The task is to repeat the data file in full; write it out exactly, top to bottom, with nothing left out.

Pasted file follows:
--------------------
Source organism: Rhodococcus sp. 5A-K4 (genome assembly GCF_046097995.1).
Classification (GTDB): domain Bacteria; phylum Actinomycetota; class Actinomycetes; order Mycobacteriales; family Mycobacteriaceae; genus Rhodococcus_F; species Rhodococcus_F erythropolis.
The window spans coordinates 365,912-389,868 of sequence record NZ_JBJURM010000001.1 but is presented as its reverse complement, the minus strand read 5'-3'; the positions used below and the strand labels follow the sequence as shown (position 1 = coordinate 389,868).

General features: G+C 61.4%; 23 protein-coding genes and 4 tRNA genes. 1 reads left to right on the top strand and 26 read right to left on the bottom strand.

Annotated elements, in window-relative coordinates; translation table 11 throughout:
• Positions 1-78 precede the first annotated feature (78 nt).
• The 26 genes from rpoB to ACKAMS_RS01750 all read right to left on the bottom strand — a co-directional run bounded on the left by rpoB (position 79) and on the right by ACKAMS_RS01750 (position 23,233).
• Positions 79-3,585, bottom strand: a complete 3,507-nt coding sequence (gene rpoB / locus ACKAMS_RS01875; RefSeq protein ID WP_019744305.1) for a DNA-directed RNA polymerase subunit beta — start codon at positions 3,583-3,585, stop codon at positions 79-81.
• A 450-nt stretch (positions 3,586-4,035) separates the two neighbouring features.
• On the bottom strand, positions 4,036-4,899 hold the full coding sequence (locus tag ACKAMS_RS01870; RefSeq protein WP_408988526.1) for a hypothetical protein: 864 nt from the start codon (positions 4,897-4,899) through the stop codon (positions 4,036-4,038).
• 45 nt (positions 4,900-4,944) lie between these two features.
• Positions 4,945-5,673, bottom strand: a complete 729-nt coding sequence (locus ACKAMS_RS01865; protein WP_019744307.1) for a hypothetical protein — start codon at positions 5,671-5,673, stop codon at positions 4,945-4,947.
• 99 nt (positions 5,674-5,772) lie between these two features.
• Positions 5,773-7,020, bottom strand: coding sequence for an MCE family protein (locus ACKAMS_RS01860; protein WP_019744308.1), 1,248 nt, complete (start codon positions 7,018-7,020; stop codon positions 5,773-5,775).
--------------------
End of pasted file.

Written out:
Source organism: Rhodococcus sp. 5A-K4 (genome assembly GCF_046097995.1).
Classification (GTDB): domain Bacteria; phylum Actinomycetota; class Actinomycetes; order Mycobacteriales; family Mycobacteriaceae; genus Rhodococcus_F; species Rhodococcus_F erythropolis.
The window spans coordinates 365,912-389,868 of sequence record NZ_JBJURM010000001.1 but is presented as its reverse complement, the minus strand read 5'-3'; the positions used below and the strand labels follow the sequence as shown (position 1 = coordinate 389,868).

General features: G+C 61.4%; 23 protein-coding genes and 4 tRNA genes. 1 reads left to right on the top strand and 26 read right to left on the bottom strand.

Annotated elements, in window-relative coordinates; translation table 11 throughout:
• Positions 1-78 precede the first annotated feature (78 nt).
• The 26 genes from rpoB to ACKAMS_RS01750 all read right to left on the bottom strand — a co-directional run bounded on the left by rpoB (position 79) and on the right by ACKAMS_RS01750 (position 23,233).
• Positions 79-3,585, bottom strand: a complete 3,507-nt coding sequence (gene rpoB / locus ACKAMS_RS01875; RefSeq protein ID WP_019744305.1) for a DNA-directed RNA polymerase subunit beta — start codon at positions 3,583-3,585, stop codon at positions 79-81.
• A 450-nt stretch (positions 3,586-4,035) separates the two neighbouring features.
• On the bottom strand, positions 4,036-4,899 hold the full coding sequence (locus tag ACKAMS_RS01870; RefSeq protein WP_408988526.1) for a hypothetical protein: 864 nt from the start codon (positions 4,897-4,899) through the stop codon (positions 4,036-4,038).
• 45 nt (positions 4,900-4,944) lie between these two features.
• Positions 4,945-5,673, bottom strand: a complete 729-nt coding sequence (locus ACKAMS_RS01865; protein WP_019744307.1) for a hypothetical protein — start codon at positions 5,671-5,673, stop codon at positions 4,945-4,947.
• 99 nt (positions 5,674-5,772) lie between these two features.
• Positions 5,773-7,020, bottom strand: coding sequence for an MCE family protein (locus ACKAMS_RS01860; protein WP_019744308.1), 1,248 nt, complete (start codon positions 7,018-7,020; stop codon positions 5,773-5,775).